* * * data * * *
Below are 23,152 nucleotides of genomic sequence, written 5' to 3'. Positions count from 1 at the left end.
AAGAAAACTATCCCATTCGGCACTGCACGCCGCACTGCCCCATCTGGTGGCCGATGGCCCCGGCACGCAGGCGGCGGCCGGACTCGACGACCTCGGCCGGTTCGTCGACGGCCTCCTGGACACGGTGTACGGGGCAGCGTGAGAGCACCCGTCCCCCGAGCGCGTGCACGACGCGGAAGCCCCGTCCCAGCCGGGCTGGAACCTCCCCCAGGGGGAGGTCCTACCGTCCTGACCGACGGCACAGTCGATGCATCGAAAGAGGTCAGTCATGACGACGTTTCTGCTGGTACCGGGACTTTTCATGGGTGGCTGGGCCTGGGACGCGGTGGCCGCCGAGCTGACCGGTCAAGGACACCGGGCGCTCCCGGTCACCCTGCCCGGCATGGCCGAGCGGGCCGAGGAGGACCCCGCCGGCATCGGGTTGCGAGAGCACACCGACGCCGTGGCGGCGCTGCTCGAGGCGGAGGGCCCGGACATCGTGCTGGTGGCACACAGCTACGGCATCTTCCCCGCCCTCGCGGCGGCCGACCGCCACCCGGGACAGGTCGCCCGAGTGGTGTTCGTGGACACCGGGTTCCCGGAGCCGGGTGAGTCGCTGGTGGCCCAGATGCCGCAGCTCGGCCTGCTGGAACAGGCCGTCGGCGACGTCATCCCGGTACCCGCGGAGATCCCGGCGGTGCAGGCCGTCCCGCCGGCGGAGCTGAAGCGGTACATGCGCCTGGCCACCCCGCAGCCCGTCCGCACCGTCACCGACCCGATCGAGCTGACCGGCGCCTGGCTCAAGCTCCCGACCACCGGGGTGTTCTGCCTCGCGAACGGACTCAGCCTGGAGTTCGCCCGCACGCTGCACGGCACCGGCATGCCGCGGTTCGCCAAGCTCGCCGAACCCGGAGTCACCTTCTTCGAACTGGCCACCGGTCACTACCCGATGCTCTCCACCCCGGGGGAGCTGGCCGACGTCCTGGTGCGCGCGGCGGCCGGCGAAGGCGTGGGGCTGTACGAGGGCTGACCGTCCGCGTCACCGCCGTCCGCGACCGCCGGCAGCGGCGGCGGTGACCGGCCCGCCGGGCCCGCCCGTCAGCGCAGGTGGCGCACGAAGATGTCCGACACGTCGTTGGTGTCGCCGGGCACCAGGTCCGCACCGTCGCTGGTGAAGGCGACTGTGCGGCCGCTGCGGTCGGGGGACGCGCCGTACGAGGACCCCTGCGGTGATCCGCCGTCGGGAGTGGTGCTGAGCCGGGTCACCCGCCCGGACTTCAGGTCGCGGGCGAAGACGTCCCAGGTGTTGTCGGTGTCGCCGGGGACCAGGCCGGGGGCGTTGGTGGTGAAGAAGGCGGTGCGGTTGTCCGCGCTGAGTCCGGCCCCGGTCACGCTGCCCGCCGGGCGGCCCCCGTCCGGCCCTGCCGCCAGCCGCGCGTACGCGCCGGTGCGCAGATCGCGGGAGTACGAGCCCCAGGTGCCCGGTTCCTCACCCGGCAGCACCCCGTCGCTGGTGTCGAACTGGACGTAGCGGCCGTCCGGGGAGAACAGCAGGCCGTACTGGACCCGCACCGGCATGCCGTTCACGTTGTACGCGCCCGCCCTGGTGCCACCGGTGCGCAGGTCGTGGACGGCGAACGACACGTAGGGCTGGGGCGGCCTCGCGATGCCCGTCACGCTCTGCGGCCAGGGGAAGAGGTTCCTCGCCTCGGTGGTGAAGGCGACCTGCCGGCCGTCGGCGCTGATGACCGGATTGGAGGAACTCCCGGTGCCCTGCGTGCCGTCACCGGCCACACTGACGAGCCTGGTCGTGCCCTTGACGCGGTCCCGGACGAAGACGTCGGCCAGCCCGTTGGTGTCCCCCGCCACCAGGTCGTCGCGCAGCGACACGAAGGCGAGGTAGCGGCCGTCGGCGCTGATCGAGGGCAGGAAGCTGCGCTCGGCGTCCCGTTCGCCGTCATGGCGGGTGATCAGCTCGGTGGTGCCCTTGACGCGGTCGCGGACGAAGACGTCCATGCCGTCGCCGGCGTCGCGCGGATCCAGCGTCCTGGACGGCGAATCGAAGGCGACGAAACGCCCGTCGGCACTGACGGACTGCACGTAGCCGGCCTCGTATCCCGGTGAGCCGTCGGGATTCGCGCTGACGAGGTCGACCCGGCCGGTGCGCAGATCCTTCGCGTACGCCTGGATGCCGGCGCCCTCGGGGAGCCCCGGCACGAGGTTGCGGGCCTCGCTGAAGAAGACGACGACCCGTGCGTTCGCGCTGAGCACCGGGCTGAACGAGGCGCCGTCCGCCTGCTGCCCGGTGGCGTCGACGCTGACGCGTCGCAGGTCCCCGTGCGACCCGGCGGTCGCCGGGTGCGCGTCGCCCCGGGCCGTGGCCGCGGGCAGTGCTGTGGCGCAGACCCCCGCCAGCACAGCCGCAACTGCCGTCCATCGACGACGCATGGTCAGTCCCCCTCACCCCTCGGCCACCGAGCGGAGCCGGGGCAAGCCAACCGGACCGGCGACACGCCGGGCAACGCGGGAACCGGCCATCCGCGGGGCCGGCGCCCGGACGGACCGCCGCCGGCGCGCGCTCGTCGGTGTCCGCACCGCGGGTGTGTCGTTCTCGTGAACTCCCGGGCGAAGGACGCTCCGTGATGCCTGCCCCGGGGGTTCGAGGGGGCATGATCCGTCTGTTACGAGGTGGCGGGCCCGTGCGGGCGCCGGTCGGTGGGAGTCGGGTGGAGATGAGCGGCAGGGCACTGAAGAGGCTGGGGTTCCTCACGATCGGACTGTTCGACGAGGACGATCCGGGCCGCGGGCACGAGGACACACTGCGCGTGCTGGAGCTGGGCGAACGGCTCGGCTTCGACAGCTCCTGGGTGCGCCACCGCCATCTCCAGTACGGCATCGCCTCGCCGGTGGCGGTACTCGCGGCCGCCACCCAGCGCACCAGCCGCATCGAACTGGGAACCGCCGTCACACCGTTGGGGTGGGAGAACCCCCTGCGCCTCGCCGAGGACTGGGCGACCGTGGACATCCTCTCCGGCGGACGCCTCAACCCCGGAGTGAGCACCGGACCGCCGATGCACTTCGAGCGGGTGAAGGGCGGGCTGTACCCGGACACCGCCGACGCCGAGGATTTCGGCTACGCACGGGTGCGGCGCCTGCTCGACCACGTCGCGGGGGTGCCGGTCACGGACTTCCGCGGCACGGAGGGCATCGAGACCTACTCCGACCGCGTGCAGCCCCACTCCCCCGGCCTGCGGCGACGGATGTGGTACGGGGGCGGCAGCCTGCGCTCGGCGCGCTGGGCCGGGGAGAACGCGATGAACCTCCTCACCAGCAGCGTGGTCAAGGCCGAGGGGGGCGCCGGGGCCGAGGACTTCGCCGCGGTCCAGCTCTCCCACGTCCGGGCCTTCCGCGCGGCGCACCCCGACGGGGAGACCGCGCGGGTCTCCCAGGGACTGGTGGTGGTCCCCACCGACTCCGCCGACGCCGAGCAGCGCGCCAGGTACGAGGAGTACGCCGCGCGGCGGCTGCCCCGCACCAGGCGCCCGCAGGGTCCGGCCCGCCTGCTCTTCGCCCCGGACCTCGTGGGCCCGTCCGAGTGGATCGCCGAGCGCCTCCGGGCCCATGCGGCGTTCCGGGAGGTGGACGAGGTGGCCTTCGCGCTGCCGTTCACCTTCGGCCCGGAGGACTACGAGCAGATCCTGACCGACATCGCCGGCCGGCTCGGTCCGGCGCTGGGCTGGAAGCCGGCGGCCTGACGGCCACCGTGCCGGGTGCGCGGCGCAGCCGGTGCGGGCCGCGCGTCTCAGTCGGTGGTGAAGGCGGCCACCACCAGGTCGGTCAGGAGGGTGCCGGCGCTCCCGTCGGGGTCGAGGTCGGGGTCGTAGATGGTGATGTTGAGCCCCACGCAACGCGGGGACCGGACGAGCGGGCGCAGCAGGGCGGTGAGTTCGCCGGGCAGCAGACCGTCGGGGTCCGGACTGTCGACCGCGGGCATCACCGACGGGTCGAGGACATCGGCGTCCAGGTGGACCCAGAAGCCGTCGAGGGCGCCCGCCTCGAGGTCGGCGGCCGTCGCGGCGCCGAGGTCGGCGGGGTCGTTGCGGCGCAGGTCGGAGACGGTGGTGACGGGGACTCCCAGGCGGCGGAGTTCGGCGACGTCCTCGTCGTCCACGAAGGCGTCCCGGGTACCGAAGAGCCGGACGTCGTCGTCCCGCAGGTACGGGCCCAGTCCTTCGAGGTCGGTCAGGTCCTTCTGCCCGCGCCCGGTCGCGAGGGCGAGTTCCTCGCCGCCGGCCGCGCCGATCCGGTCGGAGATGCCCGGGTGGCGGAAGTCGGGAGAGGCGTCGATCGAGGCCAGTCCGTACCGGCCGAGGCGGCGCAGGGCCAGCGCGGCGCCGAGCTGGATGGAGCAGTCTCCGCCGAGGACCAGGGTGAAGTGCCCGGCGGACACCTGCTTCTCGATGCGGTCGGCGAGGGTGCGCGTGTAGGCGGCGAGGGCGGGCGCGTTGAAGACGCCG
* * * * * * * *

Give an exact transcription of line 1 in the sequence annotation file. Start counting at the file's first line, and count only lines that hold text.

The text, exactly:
Below are 23,152 nucleotides of genomic sequence, written 5' to 3'. Positions count from 1 at the left end.